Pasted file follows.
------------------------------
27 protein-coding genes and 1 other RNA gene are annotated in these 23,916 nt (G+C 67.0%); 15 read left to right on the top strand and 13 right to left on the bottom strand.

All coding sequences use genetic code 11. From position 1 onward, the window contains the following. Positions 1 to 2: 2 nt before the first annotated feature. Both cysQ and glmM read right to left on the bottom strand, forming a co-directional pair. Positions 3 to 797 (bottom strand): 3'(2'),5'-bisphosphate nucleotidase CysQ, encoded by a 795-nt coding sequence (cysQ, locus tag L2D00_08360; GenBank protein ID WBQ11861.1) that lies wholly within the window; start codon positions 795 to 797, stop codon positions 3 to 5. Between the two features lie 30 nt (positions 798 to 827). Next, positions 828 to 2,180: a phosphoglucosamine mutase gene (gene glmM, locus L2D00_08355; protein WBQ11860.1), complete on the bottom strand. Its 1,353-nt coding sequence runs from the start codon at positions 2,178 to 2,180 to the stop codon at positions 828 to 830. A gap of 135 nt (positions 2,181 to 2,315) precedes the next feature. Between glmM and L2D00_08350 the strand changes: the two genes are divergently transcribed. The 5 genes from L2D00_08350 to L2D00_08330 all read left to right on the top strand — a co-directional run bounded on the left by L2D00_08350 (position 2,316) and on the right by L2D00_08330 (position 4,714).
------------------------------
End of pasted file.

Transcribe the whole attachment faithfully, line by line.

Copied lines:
27 protein-coding genes and 1 other RNA gene are annotated in these 23,916 nt (G+C 67.0%); 15 read left to right on the top strand and 13 right to left on the bottom strand.

All coding sequences use genetic code 11. From position 1 onward, the window contains the following. Positions 1 to 2: 2 nt before the first annotated feature. Both cysQ and glmM read right to left on the bottom strand, forming a co-directional pair. Positions 3 to 797 (bottom strand): 3'(2'),5'-bisphosphate nucleotidase CysQ, encoded by a 795-nt coding sequence (cysQ, locus tag L2D00_08360; GenBank protein ID WBQ11861.1) that lies wholly within the window; start codon positions 795 to 797, stop codon positions 3 to 5. Between the two features lie 30 nt (positions 798 to 827). Next, positions 828 to 2,180: a phosphoglucosamine mutase gene (gene glmM, locus L2D00_08355; protein WBQ11860.1), complete on the bottom strand. Its 1,353-nt coding sequence runs from the start codon at positions 2,178 to 2,180 to the stop codon at positions 828 to 830. A gap of 135 nt (positions 2,181 to 2,315) precedes the next feature. Between glmM and L2D00_08350 the strand changes: the two genes are divergently transcribed. The 5 genes from L2D00_08350 to L2D00_08330 all read left to right on the top strand — a co-directional run bounded on the left by L2D00_08350 (position 2,316) and on the right by L2D00_08330 (position 4,714).